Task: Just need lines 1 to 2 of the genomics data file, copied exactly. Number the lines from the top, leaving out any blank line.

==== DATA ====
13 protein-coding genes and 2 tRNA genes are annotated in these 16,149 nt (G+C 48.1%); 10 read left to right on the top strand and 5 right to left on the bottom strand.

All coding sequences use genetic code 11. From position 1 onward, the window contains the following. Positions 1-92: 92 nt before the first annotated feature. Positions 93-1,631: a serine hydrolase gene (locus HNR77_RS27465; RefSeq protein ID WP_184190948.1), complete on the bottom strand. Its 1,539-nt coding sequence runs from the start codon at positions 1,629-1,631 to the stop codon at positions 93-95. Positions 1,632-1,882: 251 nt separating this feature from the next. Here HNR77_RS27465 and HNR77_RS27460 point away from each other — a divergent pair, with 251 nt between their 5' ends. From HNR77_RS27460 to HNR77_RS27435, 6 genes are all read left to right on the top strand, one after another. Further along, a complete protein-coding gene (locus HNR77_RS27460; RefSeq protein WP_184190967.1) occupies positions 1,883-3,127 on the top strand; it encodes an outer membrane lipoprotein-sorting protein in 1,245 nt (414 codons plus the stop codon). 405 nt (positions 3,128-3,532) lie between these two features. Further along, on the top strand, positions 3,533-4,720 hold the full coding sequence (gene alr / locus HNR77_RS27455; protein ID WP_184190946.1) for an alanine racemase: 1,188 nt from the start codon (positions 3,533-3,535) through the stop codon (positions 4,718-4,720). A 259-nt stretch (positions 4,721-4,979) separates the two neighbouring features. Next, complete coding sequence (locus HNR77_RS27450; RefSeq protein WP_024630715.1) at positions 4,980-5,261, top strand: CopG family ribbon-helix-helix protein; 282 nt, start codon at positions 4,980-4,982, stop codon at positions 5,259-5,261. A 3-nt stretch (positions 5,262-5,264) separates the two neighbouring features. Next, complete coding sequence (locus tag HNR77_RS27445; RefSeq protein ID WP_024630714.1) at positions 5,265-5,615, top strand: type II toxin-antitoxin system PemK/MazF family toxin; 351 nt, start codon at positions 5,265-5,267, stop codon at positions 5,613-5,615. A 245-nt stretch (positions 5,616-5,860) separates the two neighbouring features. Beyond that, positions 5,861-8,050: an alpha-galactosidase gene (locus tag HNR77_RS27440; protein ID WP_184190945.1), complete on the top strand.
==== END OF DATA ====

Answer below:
13 protein-coding genes and 2 tRNA genes are annotated in these 16,149 nt (G+C 48.1%); 10 read left to right on the top strand and 5 right to left on the bottom strand.

All coding sequences use genetic code 11. From position 1 onward, the window contains the following. Positions 1-92: 92 nt before the first annotated feature. Positions 93-1,631: a serine hydrolase gene (locus HNR77_RS27465; RefSeq protein ID WP_184190948.1), complete on the bottom strand. Its 1,539-nt coding sequence runs from the start codon at positions 1,629-1,631 to the stop codon at positions 93-95. Positions 1,632-1,882: 251 nt separating this feature from the next. Here HNR77_RS27465 and HNR77_RS27460 point away from each other — a divergent pair, with 251 nt between their 5' ends. From HNR77_RS27460 to HNR77_RS27435, 6 genes are all read left to right on the top strand, one after another. Further along, a complete protein-coding gene (locus HNR77_RS27460; RefSeq protein WP_184190967.1) occupies positions 1,883-3,127 on the top strand; it encodes an outer membrane lipoprotein-sorting protein in 1,245 nt (414 codons plus the stop codon). 405 nt (positions 3,128-3,532) lie between these two features. Further along, on the top strand, positions 3,533-4,720 hold the full coding sequence (gene alr / locus HNR77_RS27455; protein ID WP_184190946.1) for an alanine racemase: 1,188 nt from the start codon (positions 3,533-3,535) through the stop codon (positions 4,718-4,720). A 259-nt stretch (positions 4,721-4,979) separates the two neighbouring features. Next, complete coding sequence (locus HNR77_RS27450; RefSeq protein WP_024630715.1) at positions 4,980-5,261, top strand: CopG family ribbon-helix-helix protein; 282 nt, start codon at positions 4,980-4,982, stop codon at positions 5,259-5,261. A 3-nt stretch (positions 5,262-5,264) separates the two neighbouring features. Next, complete coding sequence (locus tag HNR77_RS27445; RefSeq protein ID WP_024630714.1) at positions 5,265-5,615, top strand: type II toxin-antitoxin system PemK/MazF family toxin; 351 nt, start codon at positions 5,265-5,267, stop codon at positions 5,613-5,615. A 245-nt stretch (positions 5,616-5,860) separates the two neighbouring features. Beyond that, positions 5,861-8,050: an alpha-galactosidase gene (locus tag HNR77_RS27440; protein ID WP_184190945.1), complete on the top strand.